Quantel Snell chief executive Tim Thorsteinson tells George Bevir why people and products are key to putting some energy back into the business following the merger of the two technology firms.

Snell Kahuna Maverik

Tim Thorsteinson waves his business card at me. He’s unhappy with how long it has taken to combine Quantel and Snell since the companies merged.

“This says it all. To hand out a business card 15 months later with two brands on it, to have two email systems and so on, is an indictment. I am embarrassed to hand out that card,” he says.

Thorsteinson replaced Ray Cross, Quantel’s chief executive of 10 years, a year after Snell was merged with Quantel by the major backer of both firms, Lloyds Development Capital (LDC).

At the time, LDC managing director Chris Hurley said Thorsteinson had been appointed to “continue the company’s transformation”.

The man himself is typically more candid. “This isn’t IBM and Cisco - it is two relatively small businesses within a 30-mile radius, so put them together,” he says.

Honest assessment

Thorsteinson doesn’t pull any punches in his assessment of Quantel Snell.

When he joined the company as chief executive in March, it was, he says, just as he expected it to be: “A depressed, tired business with not a lot of energy in it; the kind of building where you walk out at the end of the day on all fours dragging your ass into the parking lot.”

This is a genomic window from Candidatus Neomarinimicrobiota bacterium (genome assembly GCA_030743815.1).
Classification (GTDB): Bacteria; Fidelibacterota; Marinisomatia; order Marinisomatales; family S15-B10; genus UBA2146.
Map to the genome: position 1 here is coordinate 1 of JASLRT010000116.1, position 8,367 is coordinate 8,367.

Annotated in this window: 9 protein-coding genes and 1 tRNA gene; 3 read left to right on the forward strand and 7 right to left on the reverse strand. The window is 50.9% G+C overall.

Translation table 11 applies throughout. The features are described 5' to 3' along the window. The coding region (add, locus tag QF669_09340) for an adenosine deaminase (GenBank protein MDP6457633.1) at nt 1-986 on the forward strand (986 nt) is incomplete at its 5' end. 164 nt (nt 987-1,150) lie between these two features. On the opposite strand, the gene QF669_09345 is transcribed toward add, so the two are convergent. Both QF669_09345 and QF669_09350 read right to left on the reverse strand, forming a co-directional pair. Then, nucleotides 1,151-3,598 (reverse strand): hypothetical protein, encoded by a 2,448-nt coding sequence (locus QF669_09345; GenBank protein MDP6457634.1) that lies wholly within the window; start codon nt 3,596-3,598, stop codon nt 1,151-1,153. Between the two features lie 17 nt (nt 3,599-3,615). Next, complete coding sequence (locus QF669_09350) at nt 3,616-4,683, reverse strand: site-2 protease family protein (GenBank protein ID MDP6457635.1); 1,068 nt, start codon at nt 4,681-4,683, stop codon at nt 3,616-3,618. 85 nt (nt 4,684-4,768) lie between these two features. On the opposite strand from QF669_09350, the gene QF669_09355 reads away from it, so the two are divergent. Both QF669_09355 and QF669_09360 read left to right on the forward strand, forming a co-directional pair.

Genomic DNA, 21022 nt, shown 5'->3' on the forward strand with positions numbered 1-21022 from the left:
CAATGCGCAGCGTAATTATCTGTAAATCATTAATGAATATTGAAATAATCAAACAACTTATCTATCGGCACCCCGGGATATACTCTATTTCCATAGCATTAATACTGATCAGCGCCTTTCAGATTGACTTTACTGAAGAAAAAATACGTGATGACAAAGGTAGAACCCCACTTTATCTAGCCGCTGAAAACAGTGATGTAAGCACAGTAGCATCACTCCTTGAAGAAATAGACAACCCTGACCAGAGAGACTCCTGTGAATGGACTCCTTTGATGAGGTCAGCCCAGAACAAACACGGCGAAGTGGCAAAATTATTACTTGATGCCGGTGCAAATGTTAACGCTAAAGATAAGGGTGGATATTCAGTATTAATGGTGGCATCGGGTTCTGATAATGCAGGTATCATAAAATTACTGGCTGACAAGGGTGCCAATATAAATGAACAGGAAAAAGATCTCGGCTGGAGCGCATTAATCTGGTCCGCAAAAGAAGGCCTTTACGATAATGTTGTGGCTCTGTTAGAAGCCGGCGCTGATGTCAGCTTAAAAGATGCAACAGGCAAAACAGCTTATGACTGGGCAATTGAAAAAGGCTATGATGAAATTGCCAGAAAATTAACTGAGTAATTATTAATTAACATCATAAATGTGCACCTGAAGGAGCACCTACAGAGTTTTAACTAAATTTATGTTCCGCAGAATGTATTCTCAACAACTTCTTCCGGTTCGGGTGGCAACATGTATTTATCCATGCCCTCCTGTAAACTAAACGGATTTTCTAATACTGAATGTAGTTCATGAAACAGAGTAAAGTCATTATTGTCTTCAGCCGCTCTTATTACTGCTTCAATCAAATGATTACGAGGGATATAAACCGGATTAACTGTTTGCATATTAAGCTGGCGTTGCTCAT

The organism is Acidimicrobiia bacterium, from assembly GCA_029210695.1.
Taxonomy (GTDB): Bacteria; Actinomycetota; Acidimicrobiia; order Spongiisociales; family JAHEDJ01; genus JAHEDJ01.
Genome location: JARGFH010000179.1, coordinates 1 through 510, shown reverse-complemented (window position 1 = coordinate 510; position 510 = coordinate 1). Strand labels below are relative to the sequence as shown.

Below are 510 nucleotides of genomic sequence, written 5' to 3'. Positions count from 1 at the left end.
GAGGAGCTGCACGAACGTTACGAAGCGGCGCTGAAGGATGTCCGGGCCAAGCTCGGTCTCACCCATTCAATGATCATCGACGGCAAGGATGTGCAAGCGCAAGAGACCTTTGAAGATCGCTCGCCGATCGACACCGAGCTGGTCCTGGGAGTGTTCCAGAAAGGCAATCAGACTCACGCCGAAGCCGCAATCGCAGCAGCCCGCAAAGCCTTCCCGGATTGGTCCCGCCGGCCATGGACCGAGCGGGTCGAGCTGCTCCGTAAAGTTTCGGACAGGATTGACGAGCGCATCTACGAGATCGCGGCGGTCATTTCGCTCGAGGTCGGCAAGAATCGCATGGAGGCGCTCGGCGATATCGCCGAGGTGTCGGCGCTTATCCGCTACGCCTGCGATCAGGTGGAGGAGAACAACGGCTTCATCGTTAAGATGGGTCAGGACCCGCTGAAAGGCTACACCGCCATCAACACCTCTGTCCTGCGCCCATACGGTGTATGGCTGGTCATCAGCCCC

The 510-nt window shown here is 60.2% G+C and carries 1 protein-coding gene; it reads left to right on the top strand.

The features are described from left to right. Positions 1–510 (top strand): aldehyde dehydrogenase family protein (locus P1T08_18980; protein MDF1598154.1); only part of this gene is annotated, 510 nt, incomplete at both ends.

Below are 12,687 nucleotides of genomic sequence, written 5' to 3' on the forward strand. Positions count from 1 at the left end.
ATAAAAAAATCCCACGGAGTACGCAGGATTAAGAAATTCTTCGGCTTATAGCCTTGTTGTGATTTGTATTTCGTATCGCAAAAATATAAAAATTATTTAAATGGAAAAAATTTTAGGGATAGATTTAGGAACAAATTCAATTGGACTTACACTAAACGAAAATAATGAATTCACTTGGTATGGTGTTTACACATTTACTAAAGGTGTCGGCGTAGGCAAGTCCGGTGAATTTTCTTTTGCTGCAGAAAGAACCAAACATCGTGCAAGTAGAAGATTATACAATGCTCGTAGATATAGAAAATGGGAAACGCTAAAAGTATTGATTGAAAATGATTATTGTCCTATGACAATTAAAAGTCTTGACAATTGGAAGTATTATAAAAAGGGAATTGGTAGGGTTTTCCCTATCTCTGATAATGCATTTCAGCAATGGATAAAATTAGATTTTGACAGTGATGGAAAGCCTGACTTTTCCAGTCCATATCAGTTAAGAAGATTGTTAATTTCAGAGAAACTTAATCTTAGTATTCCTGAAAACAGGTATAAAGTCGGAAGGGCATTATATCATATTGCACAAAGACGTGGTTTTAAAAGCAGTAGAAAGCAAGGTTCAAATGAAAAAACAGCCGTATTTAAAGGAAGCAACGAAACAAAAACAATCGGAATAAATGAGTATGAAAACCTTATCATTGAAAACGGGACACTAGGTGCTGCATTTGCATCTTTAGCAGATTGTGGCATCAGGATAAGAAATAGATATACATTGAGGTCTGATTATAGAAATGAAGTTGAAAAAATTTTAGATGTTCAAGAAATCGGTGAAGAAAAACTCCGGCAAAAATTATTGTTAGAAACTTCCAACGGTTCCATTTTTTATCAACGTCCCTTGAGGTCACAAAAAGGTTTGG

The former Grass Valley, Thomson, Leitch and Harris Broadcast boss has developed a reputation as the Red Adair of the broadcast technology industry.

According to the press release that announced his arrival at Quantel Snell, he “has a proven track record of value creation”.

In Thorsteinson-speak, he takes the reins at businesses in need of a shot in the arm.

“This is the fourth time I have taken over a business that was in trouble,” he says, describing Quantel Snell as “a business living in the past”, with a management team “in a cocoon”.

Thorsteinson’s approach to boosting the performance of equipment vendors can be summed up as ‘people and products’.

At Quantel Snell, he started in his usual manner, by focusing on the former and asking HR for a list of the top 50 employees by pay.

“I begin at the top and figure out what they are doing, how they contribute to the business, and work my way down.

“Most of the top 10 on that list are no longer here. That’s not because they were bad people, it was just time to change.”

The one compliment Thorsteinson pays to the previous management is that they “did a good job on the cost structure”.